September strife follows summer sizzler

05 Sep 2006

As youngsters begin the new school term, many couples are opting for their own ‘new start’. Statistics show that September is one of the two peak times in the year for couples deciding to call it a day.

National divorce figures reported last week showed a fall in divorce rates, but September still remains one of the busiest periods for couples opting to divorce, second only to the New Year. For many families, far from being a relaxing break, the annual summer holiday is a time of huge stress. Instead of fixing troubled relationships, they can be the final straw. The financial strain after a family holiday and the reality of returning to work, combined with colder weather and darker nights drawing in can all put intolerable strain on a relationship.

Family law group Resolution is urging couples who choose to split to minimise the pain of relationship breakdown by avoiding the kind of bitter battles traditionally associated with divorce.

Acrimonious breakdowns can have a devastating effect on families, especially on children.

For the sake of the kids and the couple, Resolution recommends couples to:
Explore whether the relationship is really over. Consider taking relationship counselling.
Avoid having arguments in front of the children. Couples may decide no longer to be married to each other but, together or apart, they will remain parents to their children.
Keep the children informed of what is happening. Kids often know more than you think they do. They need reassurance that they are not the cause of the split.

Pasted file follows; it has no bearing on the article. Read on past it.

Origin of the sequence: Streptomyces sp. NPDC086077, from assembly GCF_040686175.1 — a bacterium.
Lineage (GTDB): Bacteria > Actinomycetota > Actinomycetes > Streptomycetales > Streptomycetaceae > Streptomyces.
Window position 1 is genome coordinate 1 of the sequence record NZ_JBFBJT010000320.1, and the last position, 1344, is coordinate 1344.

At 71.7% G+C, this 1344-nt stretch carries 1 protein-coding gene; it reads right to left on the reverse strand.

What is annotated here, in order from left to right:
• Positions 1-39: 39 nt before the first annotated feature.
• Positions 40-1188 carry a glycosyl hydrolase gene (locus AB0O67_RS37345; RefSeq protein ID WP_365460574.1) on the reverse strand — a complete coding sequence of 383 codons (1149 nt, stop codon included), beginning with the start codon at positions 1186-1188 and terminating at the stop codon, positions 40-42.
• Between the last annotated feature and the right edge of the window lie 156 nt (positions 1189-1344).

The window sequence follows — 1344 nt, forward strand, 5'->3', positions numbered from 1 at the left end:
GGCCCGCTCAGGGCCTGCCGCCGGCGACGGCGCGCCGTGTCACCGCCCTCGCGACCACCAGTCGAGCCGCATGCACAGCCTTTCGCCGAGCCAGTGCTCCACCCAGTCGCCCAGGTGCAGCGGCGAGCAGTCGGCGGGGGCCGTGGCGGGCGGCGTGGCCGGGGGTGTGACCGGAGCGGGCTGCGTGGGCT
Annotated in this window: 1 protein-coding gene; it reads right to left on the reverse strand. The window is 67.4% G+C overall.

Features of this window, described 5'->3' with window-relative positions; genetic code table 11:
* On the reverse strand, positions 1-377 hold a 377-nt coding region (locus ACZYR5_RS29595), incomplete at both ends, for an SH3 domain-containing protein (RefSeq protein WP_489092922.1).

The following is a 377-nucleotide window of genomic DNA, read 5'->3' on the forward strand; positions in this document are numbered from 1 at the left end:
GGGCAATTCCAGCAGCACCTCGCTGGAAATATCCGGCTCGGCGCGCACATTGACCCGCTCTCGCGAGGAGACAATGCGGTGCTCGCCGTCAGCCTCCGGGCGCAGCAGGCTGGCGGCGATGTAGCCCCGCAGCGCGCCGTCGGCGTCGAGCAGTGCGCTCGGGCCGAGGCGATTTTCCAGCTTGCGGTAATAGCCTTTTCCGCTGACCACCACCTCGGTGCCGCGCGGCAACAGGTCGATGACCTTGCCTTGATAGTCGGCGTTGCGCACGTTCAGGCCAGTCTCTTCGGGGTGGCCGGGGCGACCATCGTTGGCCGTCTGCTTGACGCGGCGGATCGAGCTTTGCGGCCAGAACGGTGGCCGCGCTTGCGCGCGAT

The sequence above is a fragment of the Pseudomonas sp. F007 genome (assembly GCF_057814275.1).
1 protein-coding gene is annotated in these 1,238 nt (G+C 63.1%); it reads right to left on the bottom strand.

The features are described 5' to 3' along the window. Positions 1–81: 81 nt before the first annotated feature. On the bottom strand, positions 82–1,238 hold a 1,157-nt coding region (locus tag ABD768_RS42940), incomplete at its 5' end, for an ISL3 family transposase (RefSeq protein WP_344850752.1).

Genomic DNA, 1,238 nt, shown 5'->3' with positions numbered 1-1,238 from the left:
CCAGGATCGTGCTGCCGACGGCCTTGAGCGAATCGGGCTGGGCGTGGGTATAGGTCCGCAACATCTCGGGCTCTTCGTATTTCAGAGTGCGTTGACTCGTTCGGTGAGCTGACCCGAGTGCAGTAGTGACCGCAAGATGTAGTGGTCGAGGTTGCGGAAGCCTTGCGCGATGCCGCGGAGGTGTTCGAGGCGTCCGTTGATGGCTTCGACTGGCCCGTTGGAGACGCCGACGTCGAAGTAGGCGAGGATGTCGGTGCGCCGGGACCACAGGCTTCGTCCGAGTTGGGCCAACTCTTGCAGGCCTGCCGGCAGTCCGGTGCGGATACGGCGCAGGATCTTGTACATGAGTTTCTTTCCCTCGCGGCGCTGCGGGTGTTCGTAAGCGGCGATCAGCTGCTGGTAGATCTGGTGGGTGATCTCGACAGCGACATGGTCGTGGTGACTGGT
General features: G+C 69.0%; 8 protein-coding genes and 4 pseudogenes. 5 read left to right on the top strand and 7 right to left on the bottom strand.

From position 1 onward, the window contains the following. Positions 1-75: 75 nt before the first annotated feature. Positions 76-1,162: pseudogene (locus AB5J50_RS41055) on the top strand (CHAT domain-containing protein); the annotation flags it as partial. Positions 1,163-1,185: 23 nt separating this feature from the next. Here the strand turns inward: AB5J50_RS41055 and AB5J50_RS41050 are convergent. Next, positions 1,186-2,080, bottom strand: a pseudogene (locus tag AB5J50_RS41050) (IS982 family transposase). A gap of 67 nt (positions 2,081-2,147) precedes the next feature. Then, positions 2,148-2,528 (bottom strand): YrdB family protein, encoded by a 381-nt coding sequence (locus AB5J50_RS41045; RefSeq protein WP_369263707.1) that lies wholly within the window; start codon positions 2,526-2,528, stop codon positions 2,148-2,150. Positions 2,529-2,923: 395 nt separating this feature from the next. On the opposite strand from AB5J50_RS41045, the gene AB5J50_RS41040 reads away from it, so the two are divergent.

If you decide that you are going to split, choose the right legal advice. Resolution’s 5000 independent lawyers are committed to easing the pain and the financial cost of family breakdown. Experienced in family law, they encourage couples to find solutions together.
Consider mediation - a process to help couples who have decided to separate or divorce to talk things through. Mediation reduces the tension and hostility associated with divorce and helps couples to make informed decisions that are right for their circumstances, as well as saving the cost of expensive court battles.
Consider a collaborative approach. Collaborative law involves couples and their lawyers reaching solutions together, helping to ease the pain of relationship breakdown. The couple sits down with their own solicitors, all together in the same room, and work out resolutions, face-to-face.

Resolution lawyers and mediators can help separating parents to reach agreements without the need for costly court battles. For more information about dealing with separation in this way, contact a Resolution member in the region. Members’ details are available at www.resolution.org.uk.